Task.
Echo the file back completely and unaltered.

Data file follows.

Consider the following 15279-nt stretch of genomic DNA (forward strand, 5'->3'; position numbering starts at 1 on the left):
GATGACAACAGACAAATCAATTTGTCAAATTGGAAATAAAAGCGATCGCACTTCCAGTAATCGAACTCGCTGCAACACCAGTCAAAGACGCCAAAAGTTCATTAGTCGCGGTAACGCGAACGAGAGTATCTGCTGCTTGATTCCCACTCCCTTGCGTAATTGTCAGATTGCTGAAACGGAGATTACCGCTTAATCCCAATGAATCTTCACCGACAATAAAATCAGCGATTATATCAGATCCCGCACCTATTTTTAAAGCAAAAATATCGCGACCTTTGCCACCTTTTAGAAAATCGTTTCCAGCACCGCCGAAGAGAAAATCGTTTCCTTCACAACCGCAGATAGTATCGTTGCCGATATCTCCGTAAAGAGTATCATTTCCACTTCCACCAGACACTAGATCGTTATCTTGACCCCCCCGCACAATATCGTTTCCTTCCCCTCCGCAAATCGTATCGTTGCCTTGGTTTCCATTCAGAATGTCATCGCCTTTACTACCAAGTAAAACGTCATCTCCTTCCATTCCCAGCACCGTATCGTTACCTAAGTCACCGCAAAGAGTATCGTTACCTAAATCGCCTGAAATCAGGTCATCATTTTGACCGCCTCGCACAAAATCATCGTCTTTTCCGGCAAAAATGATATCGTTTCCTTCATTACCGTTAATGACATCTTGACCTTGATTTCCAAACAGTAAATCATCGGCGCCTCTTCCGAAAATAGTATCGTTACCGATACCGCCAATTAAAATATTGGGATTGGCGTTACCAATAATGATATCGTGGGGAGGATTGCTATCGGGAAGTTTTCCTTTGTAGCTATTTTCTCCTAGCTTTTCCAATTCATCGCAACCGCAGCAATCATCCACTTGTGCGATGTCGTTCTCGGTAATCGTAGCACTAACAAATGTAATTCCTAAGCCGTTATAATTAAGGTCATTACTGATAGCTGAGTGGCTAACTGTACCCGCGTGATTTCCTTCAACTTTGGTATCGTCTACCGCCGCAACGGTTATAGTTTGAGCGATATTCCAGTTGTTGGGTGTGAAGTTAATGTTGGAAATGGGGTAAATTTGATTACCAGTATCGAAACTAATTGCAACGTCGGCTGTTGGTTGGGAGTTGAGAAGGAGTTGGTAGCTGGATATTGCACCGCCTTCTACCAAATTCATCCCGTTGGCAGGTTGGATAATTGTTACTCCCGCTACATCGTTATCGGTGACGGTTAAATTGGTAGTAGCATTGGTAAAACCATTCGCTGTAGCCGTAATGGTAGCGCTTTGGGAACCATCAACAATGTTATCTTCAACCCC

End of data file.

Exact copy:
Consider the following 15279-nt stretch of genomic DNA (forward strand, 5'->3'; position numbering starts at 1 on the left):
GATGACAACAGACAAATCAATTTGTCAAATTGGAAATAAAAGCGATCGCACTTCCAGTAATCGAACTCGCTGCAACACCAGTCAAAGACGCCAAAAGTTCATTAGTCGCGGTAACGCGAACGAGAGTATCTGCTGCTTGATTCCCACTCCCTTGCGTAATTGTCAGATTGCTGAAACGGAGATTACCGCTTAATCCCAATGAATCTTCACCGACAATAAAATCAGCGATTATATCAGATCCCGCACCTATTTTTAAAGCAAAAATATCGCGACCTTTGCCACCTTTTAGAAAATCGTTTCCAGCACCGCCGAAGAGAAAATCGTTTCCTTCACAACCGCAGATAGTATCGTTGCCGATATCTCCGTAAAGAGTATCATTTCCACTTCCACCAGACACTAGATCGTTATCTTGACCCCCCCGCACAATATCGTTTCCTTCCCCTCCGCAAATCGTATCGTTGCCTTGGTTTCCATTCAGAATGTCATCGCCTTTACTACCAAGTAAAACGTCATCTCCTTCCATTCCCAGCACCGTATCGTTACCTAAGTCACCGCAAAGAGTATCGTTACCTAAATCGCCTGAAATCAGGTCATCATTTTGACCGCCTCGCACAAAATCATCGTCTTTTCCGGCAAAAATGATATCGTTTCCTTCATTACCGTTAATGACATCTTGACCTTGATTTCCAAACAGTAAATCATCGGCGCCTCTTCCGAAAATAGTATCGTTACCGATACCGCCAATTAAAATATTGGGATTGGCGTTACCAATAATGATATCGTGGGGAGGATTGCTATCGGGAAGTTTTCCTTTGTAGCTATTTTCTCCTAGCTTTTCCAATTCATCGCAACCGCAGCAATCATCCACTTGTGCGATGTCGTTCTCGGTAATCGTAGCACTAACAAATGTAATTCCTAAGCCGTTATAATTAAGGTCATTACTGATAGCTGAGTGGCTAACTGTACCCGCGTGATTTCCTTCAACTTTGGTATCGTCTACCGCCGCAACGGTTATAGTTTGAGCGATATTCCAGTTGTTGGGTGTGAAGTTAATGTTGGAAATGGGGTAAATTTGATTACCAGTATCGAAACTAATTGCAACGTCGGCTGTTGGTTGGGAGTTGAGAAGGAGTTGGTAGCTGGATATTGCACCGCCTTCTACCAAATTCATCCCGTTGGCAGGTTGGATAATTGTTACTCCCGCTACATCGTTATCGGTGACGGTTAAATTGGTAGTAGCATTGGTAAAACCATTCGCTGTAGCCGTAATGGTAGCGCTTTGGGAACCATCAACAATGTTATCTTCAACCCC